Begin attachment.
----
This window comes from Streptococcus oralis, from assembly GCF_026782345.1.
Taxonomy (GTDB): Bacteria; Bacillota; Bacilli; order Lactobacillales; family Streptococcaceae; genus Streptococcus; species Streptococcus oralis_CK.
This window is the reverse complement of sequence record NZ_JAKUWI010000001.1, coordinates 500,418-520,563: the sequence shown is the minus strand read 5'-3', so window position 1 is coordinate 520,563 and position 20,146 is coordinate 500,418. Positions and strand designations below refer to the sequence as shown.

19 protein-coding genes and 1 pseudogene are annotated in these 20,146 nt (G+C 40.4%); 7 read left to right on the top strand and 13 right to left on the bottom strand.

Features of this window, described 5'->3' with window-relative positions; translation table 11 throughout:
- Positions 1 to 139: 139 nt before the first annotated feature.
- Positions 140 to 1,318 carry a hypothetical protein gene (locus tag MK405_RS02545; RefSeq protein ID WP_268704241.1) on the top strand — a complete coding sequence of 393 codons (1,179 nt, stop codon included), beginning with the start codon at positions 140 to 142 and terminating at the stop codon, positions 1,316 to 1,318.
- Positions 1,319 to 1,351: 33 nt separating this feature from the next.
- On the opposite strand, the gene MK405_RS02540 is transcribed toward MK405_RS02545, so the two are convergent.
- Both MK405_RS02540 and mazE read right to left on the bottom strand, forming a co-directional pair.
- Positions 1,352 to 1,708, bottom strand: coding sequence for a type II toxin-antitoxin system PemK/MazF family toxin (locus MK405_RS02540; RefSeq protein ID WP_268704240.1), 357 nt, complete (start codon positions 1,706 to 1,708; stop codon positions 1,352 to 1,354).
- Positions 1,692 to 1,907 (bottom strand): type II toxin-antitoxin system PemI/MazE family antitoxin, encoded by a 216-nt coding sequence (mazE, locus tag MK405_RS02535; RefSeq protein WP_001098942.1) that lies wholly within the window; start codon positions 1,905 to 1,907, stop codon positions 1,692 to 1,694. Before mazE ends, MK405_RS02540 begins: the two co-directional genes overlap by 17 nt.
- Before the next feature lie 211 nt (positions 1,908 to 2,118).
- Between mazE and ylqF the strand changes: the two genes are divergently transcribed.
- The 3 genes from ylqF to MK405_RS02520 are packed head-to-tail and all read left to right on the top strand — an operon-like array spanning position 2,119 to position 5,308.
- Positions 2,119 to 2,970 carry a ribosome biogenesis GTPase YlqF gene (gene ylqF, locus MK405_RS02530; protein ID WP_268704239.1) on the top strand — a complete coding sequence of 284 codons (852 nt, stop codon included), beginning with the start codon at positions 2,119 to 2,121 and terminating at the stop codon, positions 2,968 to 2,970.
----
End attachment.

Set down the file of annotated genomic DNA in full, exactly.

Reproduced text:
This window comes from Streptococcus oralis, from assembly GCF_026782345.1.
Taxonomy (GTDB): Bacteria; Bacillota; Bacilli; order Lactobacillales; family Streptococcaceae; genus Streptococcus; species Streptococcus oralis_CK.
This window is the reverse complement of sequence record NZ_JAKUWI010000001.1, coordinates 500,418-520,563: the sequence shown is the minus strand read 5'-3', so window position 1 is coordinate 520,563 and position 20,146 is coordinate 500,418. Positions and strand designations below refer to the sequence as shown.

19 protein-coding genes and 1 pseudogene are annotated in these 20,146 nt (G+C 40.4%); 7 read left to right on the top strand and 13 right to left on the bottom strand.

Features of this window, described 5'->3' with window-relative positions; translation table 11 throughout:
- Positions 1 to 139: 139 nt before the first annotated feature.
- Positions 140 to 1,318 carry a hypothetical protein gene (locus tag MK405_RS02545; RefSeq protein ID WP_268704241.1) on the top strand — a complete coding sequence of 393 codons (1,179 nt, stop codon included), beginning with the start codon at positions 140 to 142 and terminating at the stop codon, positions 1,316 to 1,318.
- Positions 1,319 to 1,351: 33 nt separating this feature from the next.
- On the opposite strand, the gene MK405_RS02540 is transcribed toward MK405_RS02545, so the two are convergent.
- Both MK405_RS02540 and mazE read right to left on the bottom strand, forming a co-directional pair.
- Positions 1,352 to 1,708, bottom strand: coding sequence for a type II toxin-antitoxin system PemK/MazF family toxin (locus MK405_RS02540; RefSeq protein ID WP_268704240.1), 357 nt, complete (start codon positions 1,706 to 1,708; stop codon positions 1,352 to 1,354).
- Positions 1,692 to 1,907 (bottom strand): type II toxin-antitoxin system PemI/MazE family antitoxin, encoded by a 216-nt coding sequence (mazE, locus tag MK405_RS02535; RefSeq protein WP_001098942.1) that lies wholly within the window; start codon positions 1,905 to 1,907, stop codon positions 1,692 to 1,694. Before mazE ends, MK405_RS02540 begins: the two co-directional genes overlap by 17 nt.
- Before the next feature lie 211 nt (positions 1,908 to 2,118).
- Between mazE and ylqF the strand changes: the two genes are divergently transcribed.
- The 3 genes from ylqF to MK405_RS02520 are packed head-to-tail and all read left to right on the top strand — an operon-like array spanning position 2,119 to position 5,308.
- Positions 2,119 to 2,970 carry a ribosome biogenesis GTPase YlqF gene (gene ylqF, locus MK405_RS02530; protein ID WP_268704239.1) on the top strand — a complete coding sequence of 284 codons (852 nt, stop codon included), beginning with the start codon at positions 2,119 to 2,121 and terminating at the stop codon, positions 2,968 to 2,970.